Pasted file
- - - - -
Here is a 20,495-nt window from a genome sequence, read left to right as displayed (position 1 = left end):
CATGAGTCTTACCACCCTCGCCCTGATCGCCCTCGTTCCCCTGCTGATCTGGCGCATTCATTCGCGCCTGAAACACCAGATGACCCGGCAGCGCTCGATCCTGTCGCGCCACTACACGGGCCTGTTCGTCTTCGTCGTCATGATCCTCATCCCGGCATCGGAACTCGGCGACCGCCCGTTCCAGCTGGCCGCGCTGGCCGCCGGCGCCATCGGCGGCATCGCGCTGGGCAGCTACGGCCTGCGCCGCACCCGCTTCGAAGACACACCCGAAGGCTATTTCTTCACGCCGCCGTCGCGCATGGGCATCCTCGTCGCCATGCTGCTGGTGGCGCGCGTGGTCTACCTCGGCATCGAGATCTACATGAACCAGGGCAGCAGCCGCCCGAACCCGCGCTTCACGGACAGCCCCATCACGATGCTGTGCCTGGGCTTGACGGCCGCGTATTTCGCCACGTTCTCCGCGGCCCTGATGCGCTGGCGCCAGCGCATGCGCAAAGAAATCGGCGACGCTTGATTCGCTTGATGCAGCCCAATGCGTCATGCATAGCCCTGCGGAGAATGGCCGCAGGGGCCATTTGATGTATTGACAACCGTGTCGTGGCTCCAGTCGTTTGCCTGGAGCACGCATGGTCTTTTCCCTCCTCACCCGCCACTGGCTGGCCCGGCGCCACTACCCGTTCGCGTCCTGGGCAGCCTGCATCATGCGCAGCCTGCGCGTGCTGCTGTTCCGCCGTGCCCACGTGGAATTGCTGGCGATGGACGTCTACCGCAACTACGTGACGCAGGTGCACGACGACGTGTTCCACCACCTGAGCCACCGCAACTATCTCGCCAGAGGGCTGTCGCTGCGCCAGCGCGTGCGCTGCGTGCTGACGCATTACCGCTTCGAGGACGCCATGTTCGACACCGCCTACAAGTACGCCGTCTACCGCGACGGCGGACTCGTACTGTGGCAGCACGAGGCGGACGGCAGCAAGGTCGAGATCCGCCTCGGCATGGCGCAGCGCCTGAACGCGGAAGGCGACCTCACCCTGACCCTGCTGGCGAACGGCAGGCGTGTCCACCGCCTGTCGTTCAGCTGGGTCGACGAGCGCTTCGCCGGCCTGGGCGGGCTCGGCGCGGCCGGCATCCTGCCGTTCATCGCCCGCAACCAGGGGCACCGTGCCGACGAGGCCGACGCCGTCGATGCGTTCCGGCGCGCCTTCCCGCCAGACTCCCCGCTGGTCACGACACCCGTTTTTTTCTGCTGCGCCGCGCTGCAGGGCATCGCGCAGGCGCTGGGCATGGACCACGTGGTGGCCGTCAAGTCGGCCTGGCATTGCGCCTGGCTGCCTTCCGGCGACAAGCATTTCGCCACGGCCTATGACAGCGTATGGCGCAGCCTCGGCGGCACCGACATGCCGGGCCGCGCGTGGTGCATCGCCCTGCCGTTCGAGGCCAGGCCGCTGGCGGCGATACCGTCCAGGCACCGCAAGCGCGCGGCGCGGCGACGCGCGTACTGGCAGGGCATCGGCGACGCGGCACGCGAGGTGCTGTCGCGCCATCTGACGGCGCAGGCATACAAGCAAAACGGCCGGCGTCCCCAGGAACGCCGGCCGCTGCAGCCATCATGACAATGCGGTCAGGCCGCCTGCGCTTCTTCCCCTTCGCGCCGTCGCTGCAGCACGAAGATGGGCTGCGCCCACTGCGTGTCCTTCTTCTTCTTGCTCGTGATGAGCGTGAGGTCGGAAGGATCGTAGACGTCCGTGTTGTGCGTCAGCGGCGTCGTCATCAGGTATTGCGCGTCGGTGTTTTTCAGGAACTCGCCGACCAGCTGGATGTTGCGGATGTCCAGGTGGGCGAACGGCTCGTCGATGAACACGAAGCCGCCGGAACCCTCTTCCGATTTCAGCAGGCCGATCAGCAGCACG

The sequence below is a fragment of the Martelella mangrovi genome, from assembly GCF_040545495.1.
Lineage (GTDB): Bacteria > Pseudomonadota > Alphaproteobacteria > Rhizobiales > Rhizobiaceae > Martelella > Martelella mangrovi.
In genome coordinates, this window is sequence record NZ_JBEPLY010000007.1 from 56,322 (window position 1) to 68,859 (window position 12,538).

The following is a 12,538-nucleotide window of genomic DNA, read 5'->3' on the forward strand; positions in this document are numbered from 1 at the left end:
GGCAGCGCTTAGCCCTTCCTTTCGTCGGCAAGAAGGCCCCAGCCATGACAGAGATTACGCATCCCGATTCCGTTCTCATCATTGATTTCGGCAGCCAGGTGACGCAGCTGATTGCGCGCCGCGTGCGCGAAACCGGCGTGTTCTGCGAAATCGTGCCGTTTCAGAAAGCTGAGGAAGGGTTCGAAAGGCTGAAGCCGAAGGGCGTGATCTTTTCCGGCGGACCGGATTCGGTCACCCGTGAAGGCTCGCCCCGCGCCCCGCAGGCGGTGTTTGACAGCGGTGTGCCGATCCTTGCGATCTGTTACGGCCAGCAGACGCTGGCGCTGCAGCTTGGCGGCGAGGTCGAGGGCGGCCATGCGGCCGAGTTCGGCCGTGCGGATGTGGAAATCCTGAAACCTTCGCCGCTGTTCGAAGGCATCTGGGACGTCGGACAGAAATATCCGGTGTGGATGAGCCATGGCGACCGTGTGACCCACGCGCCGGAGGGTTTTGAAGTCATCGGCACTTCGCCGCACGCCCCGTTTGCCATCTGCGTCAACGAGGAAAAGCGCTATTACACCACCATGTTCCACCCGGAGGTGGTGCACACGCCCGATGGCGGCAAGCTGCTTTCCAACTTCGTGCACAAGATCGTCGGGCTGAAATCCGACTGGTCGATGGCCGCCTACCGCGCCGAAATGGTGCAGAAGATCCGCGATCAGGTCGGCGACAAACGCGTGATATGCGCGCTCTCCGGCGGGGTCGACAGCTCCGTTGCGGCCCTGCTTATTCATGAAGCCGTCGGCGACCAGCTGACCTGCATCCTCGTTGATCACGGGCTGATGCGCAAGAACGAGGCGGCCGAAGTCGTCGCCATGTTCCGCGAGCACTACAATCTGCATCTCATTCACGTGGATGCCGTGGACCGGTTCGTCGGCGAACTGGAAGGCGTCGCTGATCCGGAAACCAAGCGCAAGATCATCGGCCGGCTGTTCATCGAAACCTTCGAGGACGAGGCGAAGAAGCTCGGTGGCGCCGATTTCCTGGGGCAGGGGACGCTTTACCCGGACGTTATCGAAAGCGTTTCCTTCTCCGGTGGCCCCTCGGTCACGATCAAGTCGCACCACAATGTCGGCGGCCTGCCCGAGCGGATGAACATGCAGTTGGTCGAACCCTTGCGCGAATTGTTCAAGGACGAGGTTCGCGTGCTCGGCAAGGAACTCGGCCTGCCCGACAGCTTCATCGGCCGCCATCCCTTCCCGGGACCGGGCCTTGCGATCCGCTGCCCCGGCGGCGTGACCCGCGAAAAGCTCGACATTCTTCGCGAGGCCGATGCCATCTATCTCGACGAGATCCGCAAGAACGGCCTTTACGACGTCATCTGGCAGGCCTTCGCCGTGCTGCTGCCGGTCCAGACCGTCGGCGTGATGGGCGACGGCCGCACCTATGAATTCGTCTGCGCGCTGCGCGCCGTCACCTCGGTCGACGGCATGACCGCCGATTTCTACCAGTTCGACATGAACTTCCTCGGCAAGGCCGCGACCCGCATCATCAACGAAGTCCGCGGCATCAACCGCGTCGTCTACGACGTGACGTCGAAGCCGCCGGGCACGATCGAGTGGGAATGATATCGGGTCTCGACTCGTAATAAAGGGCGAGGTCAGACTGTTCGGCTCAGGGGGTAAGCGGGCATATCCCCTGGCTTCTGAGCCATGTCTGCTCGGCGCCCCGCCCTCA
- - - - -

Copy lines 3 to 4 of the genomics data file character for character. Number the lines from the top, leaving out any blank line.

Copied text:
The sequence below is a fragment of the Martelella mangrovi genome, from assembly GCF_040545495.1.
Lineage (GTDB): Bacteria > Pseudomonadota > Alphaproteobacteria > Rhizobiales > Rhizobiaceae > Martelella > Martelella mangrovi.